1. Best Family Lawyers Introduction by Sarah Bevan Family Lawyers, Sydney and Parramatta
In Australia a lawyer may practise family law without specialising in that area. It is therefore important to retain the best family lawyer for your divorce and property settlement. A failure to do so may be costly and may not provide you with the best possible outcome for your matter. Although a highly experienced and skilled lawyer may charge a higher hourly rate than a general practice lawyer, your overall costs may end up lower given that the best family lawyer will be able to guide you towards the resolution of your case more efficiently.
2. Requirements to practice law in Australia
Section 17 of the Legal Profession Uniform Law 2015 (NSW) illustrates that to practice Family Law in Australia a lawyer must:
Section 49(1) of the Legal Profession Uniform Law 2015 (NSW) also stipulates that a lawyer is required to be supervised in the first part of their career. The period of supervision may be 18 months or 2 years depending on the type of supervision undertaken.
None of these requirements stipulate that a lawyer must have family law experience, or be trained by an experienced family lawyer in order to practice family law. It is thus possible to engage a generalist lawyer without the optimum experience to handle your divorce and property settlement. Given the complex nature of Family Law work this poses risks to you as the client. These risks may be lowered by seeking the services of an accredited Family Law Specialist.
Accredited Family Law Specialists are lawyers recognised by the Law Society of NSW (LSNSW) who specialise in Family Law. These lawyers possess advanced skills and knowledge including those relating to:
To become an Accredited Family Law Specialist, lawyers must have been practising for a minimum of 5 years with at least 3 years Family Law specific experience. The lawyer must then complete Family Law specific practical and written assessments to the satisfaction of the LSNSW. Once accredited, the lawyer must complete additional Family Law specific ongoing training each year.
Further information regarding Family Law Accredited Specialists is available at the following webpage:
4. Risks and problems
4.1 Unrealistic expectations
A lawyer who provides unrealistic advice may lower your chance of resolving your case quickly and cost effectively. If your case unnecessarily proceeds to court, there will be increased legal costs and greater uncertainty about the outcome of your case, plus you will inevitably suffer increased stress. If your case is not handled efficiently and in accordance with the Court Rules, you may also be at risk of paying part of the other side’s legal costs in accordance with section 117 of the Family Law Act.
4.2 Use of a barrister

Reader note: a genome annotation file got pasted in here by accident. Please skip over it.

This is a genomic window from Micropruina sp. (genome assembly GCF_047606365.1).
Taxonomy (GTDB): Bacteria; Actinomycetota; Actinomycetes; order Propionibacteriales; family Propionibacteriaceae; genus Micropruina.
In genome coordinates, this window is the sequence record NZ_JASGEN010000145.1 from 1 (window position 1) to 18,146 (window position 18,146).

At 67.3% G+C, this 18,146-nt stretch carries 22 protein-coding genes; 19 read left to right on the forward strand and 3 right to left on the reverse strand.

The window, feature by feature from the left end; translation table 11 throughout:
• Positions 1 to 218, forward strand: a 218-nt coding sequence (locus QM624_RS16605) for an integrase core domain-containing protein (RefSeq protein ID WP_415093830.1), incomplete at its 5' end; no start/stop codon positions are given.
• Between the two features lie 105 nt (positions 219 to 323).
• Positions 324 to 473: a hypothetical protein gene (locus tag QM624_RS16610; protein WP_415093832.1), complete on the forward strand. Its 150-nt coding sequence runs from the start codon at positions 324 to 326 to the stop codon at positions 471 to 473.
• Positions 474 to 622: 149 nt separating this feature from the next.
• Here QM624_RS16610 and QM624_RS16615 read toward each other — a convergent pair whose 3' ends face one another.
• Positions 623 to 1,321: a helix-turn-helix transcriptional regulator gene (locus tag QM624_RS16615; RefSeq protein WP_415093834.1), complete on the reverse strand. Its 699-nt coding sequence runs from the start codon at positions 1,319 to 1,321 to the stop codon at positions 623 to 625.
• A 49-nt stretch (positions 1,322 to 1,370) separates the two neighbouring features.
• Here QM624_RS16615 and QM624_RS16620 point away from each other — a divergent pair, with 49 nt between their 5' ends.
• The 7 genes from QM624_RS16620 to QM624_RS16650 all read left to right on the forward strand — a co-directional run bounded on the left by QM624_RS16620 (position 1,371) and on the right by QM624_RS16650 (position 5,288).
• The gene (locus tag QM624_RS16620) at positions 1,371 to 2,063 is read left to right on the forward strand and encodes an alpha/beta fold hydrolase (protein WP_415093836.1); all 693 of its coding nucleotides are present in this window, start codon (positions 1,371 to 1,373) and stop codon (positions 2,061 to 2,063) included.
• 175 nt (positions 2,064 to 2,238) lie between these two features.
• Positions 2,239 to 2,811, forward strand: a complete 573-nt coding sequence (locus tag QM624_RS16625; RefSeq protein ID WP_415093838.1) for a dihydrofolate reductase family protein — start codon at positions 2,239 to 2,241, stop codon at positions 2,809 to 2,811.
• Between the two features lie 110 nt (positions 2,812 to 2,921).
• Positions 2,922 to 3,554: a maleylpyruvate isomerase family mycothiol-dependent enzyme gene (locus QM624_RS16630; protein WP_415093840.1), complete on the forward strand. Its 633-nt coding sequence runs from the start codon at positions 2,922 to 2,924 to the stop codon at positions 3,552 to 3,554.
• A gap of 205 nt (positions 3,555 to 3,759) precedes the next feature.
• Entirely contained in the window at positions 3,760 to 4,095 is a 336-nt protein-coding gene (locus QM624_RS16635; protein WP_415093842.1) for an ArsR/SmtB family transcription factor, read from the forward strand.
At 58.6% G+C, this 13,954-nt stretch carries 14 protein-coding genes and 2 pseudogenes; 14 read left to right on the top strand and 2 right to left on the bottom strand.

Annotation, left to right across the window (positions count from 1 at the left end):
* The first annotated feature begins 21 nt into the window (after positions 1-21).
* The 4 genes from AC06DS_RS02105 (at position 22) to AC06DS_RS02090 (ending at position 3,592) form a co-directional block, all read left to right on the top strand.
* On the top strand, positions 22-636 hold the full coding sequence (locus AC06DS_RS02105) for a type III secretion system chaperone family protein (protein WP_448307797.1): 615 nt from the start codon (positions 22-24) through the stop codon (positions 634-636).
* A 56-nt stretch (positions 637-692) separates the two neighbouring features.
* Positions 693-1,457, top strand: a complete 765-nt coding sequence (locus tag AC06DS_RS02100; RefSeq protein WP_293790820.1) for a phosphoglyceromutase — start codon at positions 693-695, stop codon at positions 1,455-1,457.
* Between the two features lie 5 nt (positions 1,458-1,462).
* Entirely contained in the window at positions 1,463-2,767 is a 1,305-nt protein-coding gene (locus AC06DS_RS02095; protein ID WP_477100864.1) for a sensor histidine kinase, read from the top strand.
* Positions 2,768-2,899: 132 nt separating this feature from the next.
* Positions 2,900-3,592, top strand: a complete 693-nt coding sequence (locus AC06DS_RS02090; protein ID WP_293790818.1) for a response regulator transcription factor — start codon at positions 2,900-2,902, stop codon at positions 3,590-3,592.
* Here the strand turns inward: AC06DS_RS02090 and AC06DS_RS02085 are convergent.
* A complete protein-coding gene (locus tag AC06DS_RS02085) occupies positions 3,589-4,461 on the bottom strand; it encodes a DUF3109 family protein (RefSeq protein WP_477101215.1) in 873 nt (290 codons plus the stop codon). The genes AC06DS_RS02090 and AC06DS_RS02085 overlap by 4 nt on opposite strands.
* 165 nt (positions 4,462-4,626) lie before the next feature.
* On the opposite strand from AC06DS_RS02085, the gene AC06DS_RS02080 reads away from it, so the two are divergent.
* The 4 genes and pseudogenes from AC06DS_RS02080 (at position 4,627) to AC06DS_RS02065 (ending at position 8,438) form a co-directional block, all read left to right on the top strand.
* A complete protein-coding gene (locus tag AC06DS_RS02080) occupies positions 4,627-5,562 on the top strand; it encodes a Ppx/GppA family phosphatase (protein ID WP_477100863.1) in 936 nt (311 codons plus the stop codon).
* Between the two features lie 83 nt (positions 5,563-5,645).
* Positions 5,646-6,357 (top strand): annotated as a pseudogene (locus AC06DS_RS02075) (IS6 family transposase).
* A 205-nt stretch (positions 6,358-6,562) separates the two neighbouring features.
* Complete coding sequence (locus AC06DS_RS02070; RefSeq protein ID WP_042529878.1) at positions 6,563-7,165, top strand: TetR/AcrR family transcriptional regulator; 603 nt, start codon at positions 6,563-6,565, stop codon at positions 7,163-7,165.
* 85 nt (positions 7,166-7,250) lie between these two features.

Some lawyers routinely use barristers for various aspects of the work. This is particularly so if the lawyer is inexperienced in family law and unsure how to progress your property settlement. Barristers’ advice in these circumstances is an additional cost to you as the client. Although the use of a barrister is appropriate in some circumstances, the best family lawyers will be able to advise you fully on your case without the need to continually seek input from a barrister.
4.3 Delay of your case
If your case is not properly prepared, it will not be able to progress, especially if your case is before the Court. This means that your case is delayed (adjourned if in Court). As a result you also incur legal costs and your property settlement takes longer to resolve. In these circumstances you are also at risk of incurring a portion of the other side’s legal costs as previously discussed in 4.1. Specialist family lawyers are much more familiar with the specific requirements for the proper preparation and presentation of your case.
4.4 Financial Agreements
If both you and your partner consent, you may elect to enter into a financial agreement prior to, during or after your marriage. These agreements allow your property settlement to be resolved at any stage of your marriage or de facto relationship without a court. If finalised prior to separation the agreement may provide certainty regarding your property settlement if you later separate. After separation these documents may form the basis of an out of court agreement.
These documents are generally complex in nature and only some lawyers may present this option to you. A failure to elect the best lawyer may limit the options available to you when looking to resolve your property settlement.
Worse consequences may occur where these agreements are poorly drafted or a lawyer fails to adequately advise you as to the agreement. Cases such as Hoult & Hoult, Fevia & Carmel-Fevia and Sullivan & Sullivan outline these risks. In each case the Financial Agreements drafted by family lawyers were reviewed by the court. In all three cases the agreements were rendered unenforceable due to poor advice from the lawyer or incorrect execution of the agreements.
In these circumstances it was for the court to determine the property settlement even when all parties sought to avoid going to court. As a result both parties incurred unnecessary legal costs and increased risk that their agreed property settlement would differ to their intended agreement.